Top athletes from around the world participated in an Ironman triathlon in Tempe on Sunday.
The course is considered the most urban full-distance Ironman race in North America to date.
Some of the toughest men and women have completed it and this year was no exception.
The brisk waters of Tempe Town Lake served as a starting point for the thousands competing for the title of tri-athlete.
The single loop swim, totaling 2.4 miles, proved grueling.
"Basically the first 1,000 meters are survival swimming," said Perston Lee, an Ironman participant.
Among the masses was 24-year-old Ricky James, a paraplegic who lost all movement from the chest down in a motor cross crash when he was 16-years-old.
James finished his swim in one hour and 35 minutes.
"You could push it as much as you want and train as much as you want," said James.
"It's a huge inspiration, it's been a tough injury to deal with," said James' father.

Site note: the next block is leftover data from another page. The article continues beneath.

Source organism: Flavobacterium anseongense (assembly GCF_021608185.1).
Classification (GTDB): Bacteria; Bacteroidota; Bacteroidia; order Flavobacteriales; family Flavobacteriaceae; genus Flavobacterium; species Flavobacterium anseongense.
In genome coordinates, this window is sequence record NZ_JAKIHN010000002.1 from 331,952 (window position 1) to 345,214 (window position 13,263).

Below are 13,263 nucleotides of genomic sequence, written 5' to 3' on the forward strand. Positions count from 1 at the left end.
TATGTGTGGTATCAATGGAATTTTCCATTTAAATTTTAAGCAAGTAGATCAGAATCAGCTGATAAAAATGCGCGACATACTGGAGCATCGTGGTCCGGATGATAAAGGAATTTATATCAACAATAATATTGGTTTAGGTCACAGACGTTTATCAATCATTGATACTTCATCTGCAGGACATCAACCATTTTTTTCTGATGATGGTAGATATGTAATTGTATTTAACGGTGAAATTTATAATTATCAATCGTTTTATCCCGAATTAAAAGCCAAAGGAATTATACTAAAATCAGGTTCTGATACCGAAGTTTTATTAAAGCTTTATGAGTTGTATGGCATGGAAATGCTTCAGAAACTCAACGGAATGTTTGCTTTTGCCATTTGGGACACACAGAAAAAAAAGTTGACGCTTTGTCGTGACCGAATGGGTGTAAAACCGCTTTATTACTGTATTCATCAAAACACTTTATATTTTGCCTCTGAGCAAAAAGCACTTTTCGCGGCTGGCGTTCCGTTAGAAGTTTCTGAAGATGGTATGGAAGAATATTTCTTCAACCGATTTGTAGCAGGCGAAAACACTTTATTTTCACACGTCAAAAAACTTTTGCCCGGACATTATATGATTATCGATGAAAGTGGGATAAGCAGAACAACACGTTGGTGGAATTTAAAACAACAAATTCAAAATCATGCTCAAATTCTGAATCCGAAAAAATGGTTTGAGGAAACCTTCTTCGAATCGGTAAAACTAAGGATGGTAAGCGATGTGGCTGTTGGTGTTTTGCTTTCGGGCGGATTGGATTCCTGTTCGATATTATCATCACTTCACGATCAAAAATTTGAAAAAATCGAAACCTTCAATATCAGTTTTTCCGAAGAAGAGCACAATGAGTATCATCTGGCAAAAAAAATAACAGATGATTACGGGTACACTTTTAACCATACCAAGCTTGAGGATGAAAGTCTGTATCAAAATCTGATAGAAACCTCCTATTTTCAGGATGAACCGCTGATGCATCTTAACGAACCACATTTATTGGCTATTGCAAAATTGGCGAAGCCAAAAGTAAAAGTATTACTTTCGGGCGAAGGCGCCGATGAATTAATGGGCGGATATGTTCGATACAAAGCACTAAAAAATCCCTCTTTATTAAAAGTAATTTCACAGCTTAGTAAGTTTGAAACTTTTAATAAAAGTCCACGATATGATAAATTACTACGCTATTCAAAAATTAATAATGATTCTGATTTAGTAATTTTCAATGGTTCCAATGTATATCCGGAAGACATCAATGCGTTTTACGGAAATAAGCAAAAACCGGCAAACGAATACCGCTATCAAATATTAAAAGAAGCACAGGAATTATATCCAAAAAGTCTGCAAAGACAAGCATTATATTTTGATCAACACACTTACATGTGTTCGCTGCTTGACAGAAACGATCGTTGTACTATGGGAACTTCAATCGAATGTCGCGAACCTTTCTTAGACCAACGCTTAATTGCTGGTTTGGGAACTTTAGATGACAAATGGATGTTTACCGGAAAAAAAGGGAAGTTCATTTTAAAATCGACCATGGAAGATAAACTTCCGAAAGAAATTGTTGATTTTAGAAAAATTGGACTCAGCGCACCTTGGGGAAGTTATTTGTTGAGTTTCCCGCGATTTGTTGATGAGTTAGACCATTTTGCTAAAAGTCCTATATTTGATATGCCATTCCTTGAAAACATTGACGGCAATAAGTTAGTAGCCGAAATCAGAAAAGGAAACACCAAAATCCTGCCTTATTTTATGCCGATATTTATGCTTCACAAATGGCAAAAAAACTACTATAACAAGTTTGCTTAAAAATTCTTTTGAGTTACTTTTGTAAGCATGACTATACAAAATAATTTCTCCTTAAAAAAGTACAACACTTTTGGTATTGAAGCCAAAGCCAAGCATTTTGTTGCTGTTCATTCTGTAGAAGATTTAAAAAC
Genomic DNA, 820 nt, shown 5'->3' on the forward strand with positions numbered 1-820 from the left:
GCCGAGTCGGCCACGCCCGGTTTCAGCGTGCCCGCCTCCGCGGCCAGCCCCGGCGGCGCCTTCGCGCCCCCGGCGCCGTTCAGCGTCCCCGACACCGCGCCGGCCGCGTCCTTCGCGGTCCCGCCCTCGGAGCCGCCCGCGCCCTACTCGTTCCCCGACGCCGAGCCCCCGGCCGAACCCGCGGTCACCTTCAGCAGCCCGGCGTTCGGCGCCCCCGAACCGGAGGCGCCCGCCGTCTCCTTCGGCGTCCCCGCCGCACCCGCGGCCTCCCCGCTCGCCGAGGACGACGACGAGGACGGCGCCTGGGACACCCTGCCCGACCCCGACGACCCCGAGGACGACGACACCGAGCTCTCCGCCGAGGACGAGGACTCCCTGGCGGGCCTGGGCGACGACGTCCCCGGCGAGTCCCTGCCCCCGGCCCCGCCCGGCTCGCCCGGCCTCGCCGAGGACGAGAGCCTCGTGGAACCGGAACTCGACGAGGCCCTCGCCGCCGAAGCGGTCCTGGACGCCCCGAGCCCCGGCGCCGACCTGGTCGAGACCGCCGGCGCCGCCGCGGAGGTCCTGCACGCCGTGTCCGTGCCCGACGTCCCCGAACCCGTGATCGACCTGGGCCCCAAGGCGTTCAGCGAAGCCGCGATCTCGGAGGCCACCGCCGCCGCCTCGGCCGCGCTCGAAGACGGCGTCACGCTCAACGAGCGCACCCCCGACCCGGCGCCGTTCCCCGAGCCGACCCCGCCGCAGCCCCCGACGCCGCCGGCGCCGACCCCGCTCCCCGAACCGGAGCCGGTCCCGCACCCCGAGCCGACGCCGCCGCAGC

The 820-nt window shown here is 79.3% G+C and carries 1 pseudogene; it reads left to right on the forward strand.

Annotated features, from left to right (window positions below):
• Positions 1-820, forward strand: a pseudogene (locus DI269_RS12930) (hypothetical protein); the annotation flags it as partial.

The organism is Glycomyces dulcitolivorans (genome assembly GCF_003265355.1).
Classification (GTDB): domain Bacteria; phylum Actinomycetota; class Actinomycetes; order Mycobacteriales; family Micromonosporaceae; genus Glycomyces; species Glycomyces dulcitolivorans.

With Dad keeping a close eye on him, Ironman Arizona is James' second Ironman this year. It's a challenge, he says, is more mental than physical.
"If you want to move your arm you think about it," said James.
It's a sentiment among all athletes who have raced, including Jim Medall from Vail, Colo., who competed in New York three weeks ago.
"It's a tough day, it's a day where you have to get in and find out what you are really made of, how hard you are willing to push and if you have anything left in the end," said Medall.
With the crowds cheering them on, participants biked 112 miles and ran 26.2 miles.
For James, there is no turning back. His sights are set only on the finish line and a fear of failure forced him to push his limits.
"Winning is good but the losing hurts," said James.
The inaugural Ironman Arizona was held on April 9, 2005. Ironman Arizona gives athletes 17 hours to complete the event.